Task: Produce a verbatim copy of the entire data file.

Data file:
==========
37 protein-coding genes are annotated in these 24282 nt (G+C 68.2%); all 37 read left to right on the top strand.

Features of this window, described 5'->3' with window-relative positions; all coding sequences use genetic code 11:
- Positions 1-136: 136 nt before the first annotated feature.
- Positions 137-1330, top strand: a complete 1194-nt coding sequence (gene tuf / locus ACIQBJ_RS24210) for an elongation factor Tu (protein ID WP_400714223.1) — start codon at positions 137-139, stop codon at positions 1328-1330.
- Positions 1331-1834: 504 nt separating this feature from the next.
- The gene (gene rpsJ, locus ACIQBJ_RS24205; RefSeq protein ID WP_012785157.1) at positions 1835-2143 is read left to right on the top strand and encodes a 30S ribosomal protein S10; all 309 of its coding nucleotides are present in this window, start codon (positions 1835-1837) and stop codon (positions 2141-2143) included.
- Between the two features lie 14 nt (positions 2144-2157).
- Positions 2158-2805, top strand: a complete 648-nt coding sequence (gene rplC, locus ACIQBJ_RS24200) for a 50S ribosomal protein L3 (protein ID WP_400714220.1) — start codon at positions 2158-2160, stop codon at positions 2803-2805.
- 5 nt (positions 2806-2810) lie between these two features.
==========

37 protein-coding genes are annotated in these 24282 nt (G+C 68.2%); all 37 read left to right on the top strand.

Features of this window, described 5'->3' with window-relative positions; all coding sequences use genetic code 11:
- Positions 1-136: 136 nt before the first annotated feature.
- Positions 137-1330, top strand: a complete 1194-nt coding sequence (gene tuf / locus ACIQBJ_RS24210) for an elongation factor Tu (protein ID WP_400714223.1) — start codon at positions 137-139, stop codon at positions 1328-1330.
- Positions 1331-1834: 504 nt separating this feature from the next.
- The gene (gene rpsJ, locus ACIQBJ_RS24205; RefSeq protein ID WP_012785157.1) at positions 1835-2143 is read left to right on the top strand and encodes a 30S ribosomal protein S10; all 309 of its coding nucleotides are present in this window, start codon (positions 1835-1837) and stop codon (positions 2141-2143) included.
- Between the two features lie 14 nt (positions 2144-2157).
- Positions 2158-2805, top strand: a complete 648-nt coding sequence (gene rplC, locus ACIQBJ_RS24200) for a 50S ribosomal protein L3 (protein ID WP_400714220.1) — start codon at positions 2158-2160, stop codon at positions 2803-2805.
- 5 nt (positions 2806-2810) lie between these two features.